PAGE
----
Updated: April 14, 2023
Over 5.3 million people are in Georgia’s labor force, which means employers have their hands full when it comes to payroll taxes. The good news is that the Georgia payroll calculator at the top of this page eliminates all the extra clutter associated with calculating payroll, so your administrative duties won’t be quite as dull.
All you have to do is enter wage and W-4 information for each employee, and our calculator will process your employees’ gross pay, net pay, and deductions for Georgia and Federal taxes.
Federal Payroll Taxes for Georgia employers
Here’s a summary of what you need to know when you’re calculating federal payroll taxes. If you would like to see a detailed rundown, head on over to our step-by-step guide for more information.
- Calculate Gross Wages:
- For all your hourly employees, multiply their hours worked by the pay rate. Don’t forget to increase the rate for any overtime hours.
- For all your salaried employees, divide each employee’s annual salary by the number of pay periods you have.
- Calculate Any Pre-Tax Withholdings: If your employees contribute to HSA, 401(k) or other pre-tax withholdings, deduct the appropriate amount from their gross pay before you calculate payroll taxes.
- Deduct Federal Income Taxes: Federal taxes can range anywhere from 0% to 37% of taxable earnings. You can find further withholding information through the IRS website.
- Deduct and match any FICA taxes:
- Social Security tax, which is 6.2% of each employee’s taxable wages up until they reach $160,200 for the year. Employers also have to pay a matching 6.2% tax up to the wage limit.
- Medicare tax, which is 1.45% of each employee’s taxable wages up to $200,000 for the year. For any wages above $200,000, there is an Additional Medicare Tax of 0.9%, which brings the rate to 2.35%. Employers have to pay a matching 1.45% of Medicare tax, but only the employee is responsible for paying the 0.9% Additional Medicare Tax.
- Calculate FUTA Unemployment Tax, which is 6% of the first $7,000 of each employee’s taxable income. Note that if you pay state unemployment taxes in full and on time, you are eligible for a tax credit of up to 5.4%, which brings your effective FUTA tax rate to 0.6%. Only employers are responsible for paying the FUTA tax, not employees.
- Subtract Post-Tax Deductions, which can be anything from court-ordered wage garnishments to child support.
Georgia Payroll Taxes for 2023
With six different tax brackets, payroll in Georgia is especially progressive, meaning the more your employees make, the more they have to pay. Rates range from 1% to 5.75%.
Though this could definitely be checked off as “complicated,” the rest of Georgia payroll taxes are a breeze. It doesn’t matter if you live in Savannah or Buford or Atlanta, because no city charges a local income tax.
Georgia Unemployment Insurance
Georgia doesn’t have state disability insurance, but it does have unemployment insurance. With a wage base of $9,500 in 2023, unemployment insurance covers those unemployed through no fault of their own. Rates range from 0.04% to 8.1%.
If you’re a new employer, use the standard rate of 2.7%.
New hire reporting in the state of Georgia
Georgia statute 19-11-9.2 and the Federal Personal Responsibility and Work Opportunity Reconciliation Act of 1996 require all Georgia employers to report all newly hired employees, as well as rehires, to a state directory within 10 days of their hire date. There are no employer exemptions when it comes to new hire reporting. The good news is that the state of Georgia makes it simple through its new hire reporting center.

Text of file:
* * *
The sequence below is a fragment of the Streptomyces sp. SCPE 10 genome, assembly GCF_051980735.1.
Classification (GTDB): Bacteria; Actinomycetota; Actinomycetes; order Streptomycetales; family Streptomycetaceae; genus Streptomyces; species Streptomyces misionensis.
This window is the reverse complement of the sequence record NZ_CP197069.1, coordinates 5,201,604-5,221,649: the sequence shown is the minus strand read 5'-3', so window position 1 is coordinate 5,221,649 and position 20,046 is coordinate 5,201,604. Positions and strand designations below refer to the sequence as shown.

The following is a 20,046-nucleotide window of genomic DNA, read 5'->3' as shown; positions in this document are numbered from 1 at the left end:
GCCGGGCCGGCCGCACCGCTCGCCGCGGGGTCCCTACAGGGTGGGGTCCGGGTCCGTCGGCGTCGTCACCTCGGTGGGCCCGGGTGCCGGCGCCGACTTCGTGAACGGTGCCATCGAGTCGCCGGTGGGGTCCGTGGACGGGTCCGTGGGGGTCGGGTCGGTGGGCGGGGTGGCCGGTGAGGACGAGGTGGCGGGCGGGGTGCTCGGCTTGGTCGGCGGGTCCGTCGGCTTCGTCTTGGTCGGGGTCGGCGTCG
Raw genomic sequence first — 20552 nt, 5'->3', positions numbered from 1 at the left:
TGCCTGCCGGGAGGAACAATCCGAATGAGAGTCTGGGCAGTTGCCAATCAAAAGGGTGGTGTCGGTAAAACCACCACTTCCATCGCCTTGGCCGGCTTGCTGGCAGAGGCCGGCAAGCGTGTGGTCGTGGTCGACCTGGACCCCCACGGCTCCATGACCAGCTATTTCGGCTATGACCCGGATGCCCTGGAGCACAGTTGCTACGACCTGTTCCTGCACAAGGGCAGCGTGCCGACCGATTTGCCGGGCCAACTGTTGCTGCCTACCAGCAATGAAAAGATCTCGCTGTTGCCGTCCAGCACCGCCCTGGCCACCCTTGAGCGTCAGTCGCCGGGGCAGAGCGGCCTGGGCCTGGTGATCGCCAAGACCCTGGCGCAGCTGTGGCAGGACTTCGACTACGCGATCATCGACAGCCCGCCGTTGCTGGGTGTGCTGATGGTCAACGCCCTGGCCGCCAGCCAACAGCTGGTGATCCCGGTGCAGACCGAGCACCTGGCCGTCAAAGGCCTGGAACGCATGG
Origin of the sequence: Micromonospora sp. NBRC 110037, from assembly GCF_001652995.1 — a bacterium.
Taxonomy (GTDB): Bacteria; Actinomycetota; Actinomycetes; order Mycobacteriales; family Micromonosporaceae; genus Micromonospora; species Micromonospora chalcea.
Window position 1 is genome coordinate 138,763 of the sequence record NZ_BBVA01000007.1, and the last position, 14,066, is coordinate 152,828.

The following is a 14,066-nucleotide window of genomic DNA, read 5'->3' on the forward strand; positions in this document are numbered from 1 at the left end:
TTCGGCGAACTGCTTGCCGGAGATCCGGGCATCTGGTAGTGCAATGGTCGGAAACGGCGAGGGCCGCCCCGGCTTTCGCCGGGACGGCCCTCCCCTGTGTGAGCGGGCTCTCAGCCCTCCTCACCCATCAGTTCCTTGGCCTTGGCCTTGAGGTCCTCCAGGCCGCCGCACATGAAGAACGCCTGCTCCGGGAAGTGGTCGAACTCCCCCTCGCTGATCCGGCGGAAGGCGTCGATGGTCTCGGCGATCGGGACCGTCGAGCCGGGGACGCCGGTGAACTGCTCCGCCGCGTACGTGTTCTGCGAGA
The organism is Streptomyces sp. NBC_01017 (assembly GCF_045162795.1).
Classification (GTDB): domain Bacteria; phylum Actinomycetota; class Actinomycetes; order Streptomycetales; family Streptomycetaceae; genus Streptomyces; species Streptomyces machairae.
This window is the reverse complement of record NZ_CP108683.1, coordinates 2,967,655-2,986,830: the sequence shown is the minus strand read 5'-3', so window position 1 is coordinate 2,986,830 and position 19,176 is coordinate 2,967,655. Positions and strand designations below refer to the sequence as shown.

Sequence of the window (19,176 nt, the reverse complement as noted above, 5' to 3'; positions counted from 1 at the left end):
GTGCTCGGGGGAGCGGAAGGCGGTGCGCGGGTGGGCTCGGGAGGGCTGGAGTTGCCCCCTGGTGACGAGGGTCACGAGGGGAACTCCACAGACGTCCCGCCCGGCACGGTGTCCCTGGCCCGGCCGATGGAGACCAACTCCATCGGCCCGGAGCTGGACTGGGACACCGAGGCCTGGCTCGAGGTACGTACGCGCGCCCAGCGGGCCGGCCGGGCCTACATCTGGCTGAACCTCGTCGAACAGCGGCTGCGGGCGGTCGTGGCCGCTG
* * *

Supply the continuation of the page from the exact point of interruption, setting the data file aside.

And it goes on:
The state of Georgia requires employers to keep records of total remuneration (a fancy way of saying the compensation or payment an employee receives for the work they do) for a period of at least four years, per O.C.G.A. 48-7-111 (2010). In addition, you might find our article on payroll record keeping guidelines helpful, which breaks down various federal requirements (as well as tips on how to store files).
You’ve almost crossed the finish line. Reached your destination. Spotted the light at the end of the tunnel. Whatever works for you, you’re nearly there. All you have to do after calculating your employee’s net pay is cut those checks. Just make sure you’re setting aside the amount your company needs to pay to avoid any FICA and UI tax fiascos.
Federal tax filings are done by filing Forms 940 (annually) and 941 (quarterly), but deposits can be made on an ongoing basis through the EFTPS payment system. You can learn more about the tax reporting due dates here.
Georgia Payroll Tax Resources:
Just in case you want to learn even more about Georgia payroll taxes, here are a few helpful links.
Georgia Department of Revenue: To put it simply: your new best friend.
Register as an Employer: Or call (404) 232-3301 for more information.
The Department of Labor: Basically the almanac of payroll taxes for all Georgia employers.
Answers to your questions: Unemployment Insurance and laws and regulations…all the things you need to know.
These rates are based on local legislation and can change at any time. Always consult a tax professional if you are unsure about your obligations.
More helpful payroll calculators
Georgia employers can use the calculator at the top of this page to quickly figure out their employees’ gross pay, net pay, and deductions. But every now and then, employers run into situations that require a bit more finesse. For example, do you have employees who are top performers and reward them with bonuses from time to time? Remember that Uncle Sam considers this type of payment to be supplemental wages (so taxes need to be withheld). What about workers who come and go? There may be times when you need to figure out what their final paycheck will be. So, if you can use a little more help managing the math, check out some of the calculators listed below.